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I have an EC2 instance. It's up and running with an Amazon IP that looks something like this: //ec2-xxx-xxx-xxx-xxx.compute-1.amazonaws.com/

I am sure it works fine.

I bought a domain and then set up a "Hosted Zone" in Amazon Route 53 and it gave me some name server info once I did. I went to my domain registrar and put those names into the name servers.

Now I'm stuck. How do I associate this Hosted Zone with my instance? I'd like Amazon to host so that's fine.

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Briefly: a) allocate and assign an elastic IP address to your EC2 instance, if you haven't already done so. b) Create an A record in Route 53 that points to your instance's elastic IP address (the actual numerical IP address though, not the DNS style you have used in your question) –  cyberx86 Feb 24 '12 at 5:03
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Above comment should be an answer. –  thinice Feb 24 '12 at 5:09

2 Answers 2

If you're using the AWS console, then you can associate your desired hostname (e.g., www.example.com) with the IP address of the EC2 instance using a CNAME record to the external DNS name for the instance.

For example:

  • Navigate to the hosted zone you created (double click works)

  • Click [Create Record Set] at top

  • Name: www.example.com

  • Type: CNAME

  • Value: ec2-xxx-xxx-xxx-xxx.compute-1.amazonaws.com.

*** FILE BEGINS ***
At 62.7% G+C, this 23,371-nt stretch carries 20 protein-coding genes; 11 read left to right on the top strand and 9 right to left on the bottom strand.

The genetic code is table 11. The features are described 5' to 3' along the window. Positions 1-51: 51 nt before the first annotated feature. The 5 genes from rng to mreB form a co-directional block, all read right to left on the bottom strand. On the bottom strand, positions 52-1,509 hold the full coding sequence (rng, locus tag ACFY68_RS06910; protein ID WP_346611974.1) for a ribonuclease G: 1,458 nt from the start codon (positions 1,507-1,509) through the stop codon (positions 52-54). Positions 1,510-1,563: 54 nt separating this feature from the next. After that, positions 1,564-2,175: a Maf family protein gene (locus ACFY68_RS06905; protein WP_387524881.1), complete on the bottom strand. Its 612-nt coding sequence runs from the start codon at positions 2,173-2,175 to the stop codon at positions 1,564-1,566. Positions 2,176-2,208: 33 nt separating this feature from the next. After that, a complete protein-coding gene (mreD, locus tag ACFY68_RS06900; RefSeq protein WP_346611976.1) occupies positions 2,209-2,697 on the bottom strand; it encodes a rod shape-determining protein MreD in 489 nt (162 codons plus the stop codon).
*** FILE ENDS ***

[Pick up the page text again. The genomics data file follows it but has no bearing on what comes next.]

• Click [Create Record Set] at the bottom of the form

I also recommend you learn about Elastic IP addresses. You should allocate an elastic IP address, associate it with your instance, and then map the CNAME to the new external DNS name for the Elastic IP address on your instance. This will let you move the Elastic IP address between instances without having to update your DNS.

If you're curious why I recommend a CNAME instead of using an A record, here's a benefit I wrote about when talking between instances inside EC2: http://alestic.com/2009/06/ec2-elastic-ip-internal

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hmmm. did that but it never associated. I then created an Elastic IP like you said, and created a CNAME for that, (elastic ip goes to my app now), but going to my domain returns a 502 error ("The requested name is valid, but no data of the requested type was found ") –  KevinDeus Feb 25 '12 at 1:40
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Created an A Record. That did it. –  KevinDeus Feb 25 '12 at 8:16
    
An A record will work, but a CNAME is better, especially if your instances talk to each other. Make sure you include a period (.) at the end of the target for the CNAME. –  Eric Hammond Feb 28 '12 at 0:00
    
definitely wont work with CNAME. I switched my A record over to CNAME and Google lost the site for about 30 minutes! –  KevinDeus Mar 18 '12 at 7:25
    
KevinDeus: What do you mean "Google lost the site"? CNAME does work if you do it correctly. –  Eric Hammond Mar 19 '12 at 16:18

Well for me it was pretty easy. I had 2 separate situations where I needed to assign my domain name to instances:

  1. In the first case, I had a 6 web-servers behind a single load balancer. And I wanted to assign it my root domain, let's say: mydomain.com I simple updated dNS for mydomain.com and instead of creating an A record, I assigned a CNAME for mydomain.com (yes the domain root), pointing to the Public DNS of the load balancer.
  2. In another instance, I had a single web-server. There also I created a CNAME of the domain pointing to the Public DNS of the web-server itself.

Its exactly similar to how you create CNAME records to point to ghs.google.com when using Google Apps.

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